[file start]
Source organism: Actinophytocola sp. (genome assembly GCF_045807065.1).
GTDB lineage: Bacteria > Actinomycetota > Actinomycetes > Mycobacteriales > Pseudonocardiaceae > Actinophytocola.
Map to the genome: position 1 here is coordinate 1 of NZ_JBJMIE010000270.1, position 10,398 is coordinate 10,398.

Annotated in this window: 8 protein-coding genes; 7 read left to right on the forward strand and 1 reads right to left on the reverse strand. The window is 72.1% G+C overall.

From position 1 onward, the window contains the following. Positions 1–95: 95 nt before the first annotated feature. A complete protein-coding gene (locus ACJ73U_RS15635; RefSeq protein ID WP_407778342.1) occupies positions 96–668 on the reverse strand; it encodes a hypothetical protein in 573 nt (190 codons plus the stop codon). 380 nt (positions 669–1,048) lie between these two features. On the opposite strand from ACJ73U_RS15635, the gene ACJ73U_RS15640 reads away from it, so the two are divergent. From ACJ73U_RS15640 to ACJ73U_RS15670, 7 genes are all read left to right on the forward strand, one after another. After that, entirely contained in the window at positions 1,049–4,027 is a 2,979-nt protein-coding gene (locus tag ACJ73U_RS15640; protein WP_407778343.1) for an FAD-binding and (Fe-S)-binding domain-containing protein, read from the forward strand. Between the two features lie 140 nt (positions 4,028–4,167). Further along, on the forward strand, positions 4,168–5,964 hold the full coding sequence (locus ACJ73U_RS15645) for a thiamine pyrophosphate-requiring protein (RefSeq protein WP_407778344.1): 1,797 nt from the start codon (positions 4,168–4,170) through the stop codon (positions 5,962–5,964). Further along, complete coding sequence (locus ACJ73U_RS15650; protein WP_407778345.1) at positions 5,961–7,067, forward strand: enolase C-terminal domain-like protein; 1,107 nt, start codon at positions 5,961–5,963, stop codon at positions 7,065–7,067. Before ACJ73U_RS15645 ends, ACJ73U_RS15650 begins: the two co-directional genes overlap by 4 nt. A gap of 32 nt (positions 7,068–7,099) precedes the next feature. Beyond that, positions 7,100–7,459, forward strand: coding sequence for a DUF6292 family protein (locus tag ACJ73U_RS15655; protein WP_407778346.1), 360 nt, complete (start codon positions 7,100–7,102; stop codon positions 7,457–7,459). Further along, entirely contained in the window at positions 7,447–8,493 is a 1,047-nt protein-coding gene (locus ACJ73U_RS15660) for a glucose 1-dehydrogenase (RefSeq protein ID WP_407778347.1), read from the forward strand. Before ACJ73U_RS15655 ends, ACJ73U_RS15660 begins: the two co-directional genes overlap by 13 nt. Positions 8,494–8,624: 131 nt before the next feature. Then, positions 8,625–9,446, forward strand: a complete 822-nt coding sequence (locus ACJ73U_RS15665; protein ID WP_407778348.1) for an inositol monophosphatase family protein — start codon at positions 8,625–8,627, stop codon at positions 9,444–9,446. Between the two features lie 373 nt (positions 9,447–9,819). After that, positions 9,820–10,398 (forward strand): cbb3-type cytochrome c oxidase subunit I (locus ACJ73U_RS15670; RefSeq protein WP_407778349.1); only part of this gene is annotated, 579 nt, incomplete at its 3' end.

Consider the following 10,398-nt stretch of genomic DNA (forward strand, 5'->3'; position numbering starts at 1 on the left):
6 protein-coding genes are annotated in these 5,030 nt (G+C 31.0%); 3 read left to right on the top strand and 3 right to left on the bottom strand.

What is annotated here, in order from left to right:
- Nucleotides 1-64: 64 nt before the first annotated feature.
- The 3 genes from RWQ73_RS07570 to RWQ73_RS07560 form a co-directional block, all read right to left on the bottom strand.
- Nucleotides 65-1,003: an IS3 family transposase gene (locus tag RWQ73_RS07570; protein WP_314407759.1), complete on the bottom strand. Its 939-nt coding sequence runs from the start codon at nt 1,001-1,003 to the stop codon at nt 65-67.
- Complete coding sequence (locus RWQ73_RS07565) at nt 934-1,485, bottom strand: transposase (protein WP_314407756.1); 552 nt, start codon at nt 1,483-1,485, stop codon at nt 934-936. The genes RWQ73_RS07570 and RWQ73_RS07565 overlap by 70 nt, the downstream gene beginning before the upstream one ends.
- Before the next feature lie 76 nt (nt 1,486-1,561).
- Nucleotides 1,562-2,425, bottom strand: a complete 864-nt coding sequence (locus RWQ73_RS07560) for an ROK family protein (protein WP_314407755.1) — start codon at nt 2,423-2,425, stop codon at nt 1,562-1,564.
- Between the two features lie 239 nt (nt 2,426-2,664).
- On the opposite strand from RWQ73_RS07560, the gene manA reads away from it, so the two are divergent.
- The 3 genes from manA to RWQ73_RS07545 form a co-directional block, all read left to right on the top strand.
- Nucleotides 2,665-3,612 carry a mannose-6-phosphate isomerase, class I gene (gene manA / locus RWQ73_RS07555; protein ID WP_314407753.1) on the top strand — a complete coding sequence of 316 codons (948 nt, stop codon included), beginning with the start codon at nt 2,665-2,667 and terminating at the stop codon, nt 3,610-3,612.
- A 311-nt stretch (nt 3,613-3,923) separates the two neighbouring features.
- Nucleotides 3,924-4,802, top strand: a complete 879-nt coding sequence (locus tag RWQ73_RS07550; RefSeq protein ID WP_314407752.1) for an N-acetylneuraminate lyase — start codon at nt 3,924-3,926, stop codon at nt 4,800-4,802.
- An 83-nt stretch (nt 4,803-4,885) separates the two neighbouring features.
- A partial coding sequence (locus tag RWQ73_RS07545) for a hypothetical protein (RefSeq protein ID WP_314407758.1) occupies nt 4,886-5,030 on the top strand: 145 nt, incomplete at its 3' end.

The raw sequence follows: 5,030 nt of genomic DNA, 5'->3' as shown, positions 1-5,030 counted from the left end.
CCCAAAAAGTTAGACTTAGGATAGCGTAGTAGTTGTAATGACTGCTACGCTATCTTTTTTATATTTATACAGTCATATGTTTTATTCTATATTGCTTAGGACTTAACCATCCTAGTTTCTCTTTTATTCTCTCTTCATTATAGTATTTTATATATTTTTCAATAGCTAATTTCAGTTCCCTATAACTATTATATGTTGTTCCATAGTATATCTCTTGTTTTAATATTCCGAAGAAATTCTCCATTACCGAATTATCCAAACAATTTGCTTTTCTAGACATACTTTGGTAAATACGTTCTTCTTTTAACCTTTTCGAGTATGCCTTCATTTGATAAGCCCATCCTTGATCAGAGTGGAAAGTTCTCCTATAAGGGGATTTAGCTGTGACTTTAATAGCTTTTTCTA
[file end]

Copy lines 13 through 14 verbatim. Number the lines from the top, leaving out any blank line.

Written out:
- Before the next feature lie 76 nt (nt 1,486-1,561).
- Nucleotides 1,562-2,425, bottom strand: a complete 864-nt coding sequence (locus RWQ73_RS07560) for an ROK family protein (protein WP_314407755.1) — start codon at nt 2,423-2,425, stop codon at nt 1,562-1,564.